At first glance, Sherry Karver’s works look like large photographs of crowd scenes, slightly soft-focused, manipulated in some manner by the artist. But up close, you see the words — stream-of-consciousness ruminations superimposed neatly over the bodies of a few individuals.
These “biographies,” as Karver calls them, present a peek into the imagined thoughts of strangers, many of whom are busily obsessing about minor problems or perceived personal flaws, the kinds of “secrets” all of us wear out into the world, even as we dress for the day, trying to button them in.
Many of these musings are comical and, well, pretty mundane, despite the amount of energy and attention they can take. I certainly felt a jolt of embarrassing recognition seeing my own thoughts, or at least ones running along a similar, anxious vein, circling in the heads of others. It makes you stop and reconsider your own incessant inner monologue, what Michael Singer, author of the mindfulness classic “The Untethered Soul” describes as an “inner roommate,” that chatterbox who has taken up residency in your head, refusing to shut up, ruining “anything you’re doing without a moment’s notice.”
In one Karver piece, called “Inner Thoughts and Outer Actions,” currently on view at Sue Greenwood Fine Art in Laguna Beach, three figures stand on a balcony overlooking the Main Concourse of Grand Central Terminal. They face away from us, gazing down toward the information kiosk and the travelers below. The woman on the left wears a deep purple dress and heels that obviously hurt her feet; she’s crossed her left foot behind her right and is twisting it on its side. Her thoughts (printed in the girly-looking Lucida Handwriting font) turn to a man to her right:
“I’m trying to look sexy, but my shoulder is sore, and these heels are impossible to stand in … they’re going to give me varicose veins if I don’t sit down soon. … I only dressed up like this because my psychic palm reader said I would meet Mr. Wonderful today if I wore this dress and heels. … I’m giving it another half hour, then going home, changing into my sweats, eating a pint of ice cream, and watching a reality TV show.”
Karver did not grow up in a story-telling family, and this work did not evolve from listening to stories around the table. Both her parents are Holocaust survivors from Poland, and they did not talk about their past, or even share with her their own experience, until she was in her 20s. The biographies in her paintings come from things friends or students say, from her own thoughts, and from the hopes and dreams expressed by contestants on shows like “The Bachelor” and “The Bachelorette.”
“I watch a lot of reality TV,” she admits. “And I always say to my friends, ‘Anything you say might wind up in one of my pieces.’ ”
Karver starts each painting by taking hundreds of photographs quickly in an iconic location — a transportation hub, the Metropolitan Museum of Art, a sidewalk café in Paris. Then she downloads the photos onto a computer, picks one she likes and begins subtracting people, changing hairstyles, putting one person’s head on another’s body, even adding people shot in other locations or occasionally taken from archival black-and-white images. Sometimes, they’ll also be ghostly figures. The painting with the woman in purple, for example, has two ghost-like figures visible on the main floor, a suggestion of travelers’ past. “It’s about a time continuum, people who may have been there last week or last year, or people who may pass through five years from now,” Karver says.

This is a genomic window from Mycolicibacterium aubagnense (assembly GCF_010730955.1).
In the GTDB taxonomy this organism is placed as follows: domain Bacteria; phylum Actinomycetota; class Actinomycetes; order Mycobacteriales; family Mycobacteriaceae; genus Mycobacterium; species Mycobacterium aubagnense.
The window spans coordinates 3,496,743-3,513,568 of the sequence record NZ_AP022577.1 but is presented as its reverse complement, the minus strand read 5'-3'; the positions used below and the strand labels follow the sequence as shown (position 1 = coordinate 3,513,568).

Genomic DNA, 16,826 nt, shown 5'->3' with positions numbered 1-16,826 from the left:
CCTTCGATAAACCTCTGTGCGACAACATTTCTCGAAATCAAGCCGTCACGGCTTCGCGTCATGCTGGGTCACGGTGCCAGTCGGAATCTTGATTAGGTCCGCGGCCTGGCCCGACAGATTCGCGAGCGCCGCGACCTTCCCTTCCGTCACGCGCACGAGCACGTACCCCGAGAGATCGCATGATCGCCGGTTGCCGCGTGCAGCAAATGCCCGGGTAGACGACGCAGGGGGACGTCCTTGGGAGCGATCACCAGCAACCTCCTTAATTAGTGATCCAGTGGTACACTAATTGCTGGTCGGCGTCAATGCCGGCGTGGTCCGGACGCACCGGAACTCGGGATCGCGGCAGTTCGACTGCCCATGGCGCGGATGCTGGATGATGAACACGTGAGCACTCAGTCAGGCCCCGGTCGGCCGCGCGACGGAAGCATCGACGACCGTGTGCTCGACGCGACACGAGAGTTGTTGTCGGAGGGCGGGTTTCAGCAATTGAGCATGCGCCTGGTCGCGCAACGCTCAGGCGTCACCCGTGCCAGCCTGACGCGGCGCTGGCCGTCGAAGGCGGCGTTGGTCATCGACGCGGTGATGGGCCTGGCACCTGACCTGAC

“I had been making up these little bios for my paintings, and I thought, ‘I want to keep doing this.’ ” — Sherry Karver
Once she has a final composition and has identified a few people in it whose stories she plans to tell, Karver prints the image in black and white, then adheres it to a wood panel. She paints in the clothes, hair and background with oil paint, and pours resin over the “colorized” image. She repeats this process two or three times, creating a layered, shimmery, built-up surface that makes faces in the crowd somewhat indistinguishable, even as their stories are so specific.
These works aren’t overtly Jewish, though the reference to our inner lives feels vaguely psychoanalytical, another kind of Jewish “art.” Karver, who has an MFA in ceramics and teaches ceramics at Laney College in Oakland, turned to these paintings after two decades of creating huge ceramic wall pieces based on the Holocaust and the kabbalah. One of these large-scale ceramics is permanently installed in the lobby of Temple Isaiah on Pico Boulevard in Los Angeles.
The word-photo-paintings started almost accidentally. Karver was playing around with Photoshop and with superimposing text on figures. Around the same time, she was slated to be in a group show at the Hebrew Union College-Jewish Institute of Religion in L.A. When the curators hesitated about shipping her huge, heavy ceramics, she offered to send a few of the new paintings instead. The pieces were a hit and a few sold. This was just before 9/11.
“After 9/11, people started posting little bios of those who had died. These biographies gave people a voice, somehow, their own individuality. I had been making up these little bios for my paintings, and I thought, ‘I want to keep doing this.’ ”
Karver’s biographies remind us that we’re not alone in our endless mental planning and scheming, our fretting and problem-solving and rehashing of minor slights. Being cursed with an annoying “inner roommate” is part of the universal human condition, and remembering this fact that can help generate self-compassion, and a good laugh.
See Sherry Karver’s works at Sue Greenwood Fine Art in Laguna Beach, and on her website sherrykarver.com. Her exhibition at the Oceanside Museum of Art, called “Collective Mythologies,” opens April 28.
Wendy Paris is a writer living in Los Angeles and the author of the book “Splitopia.”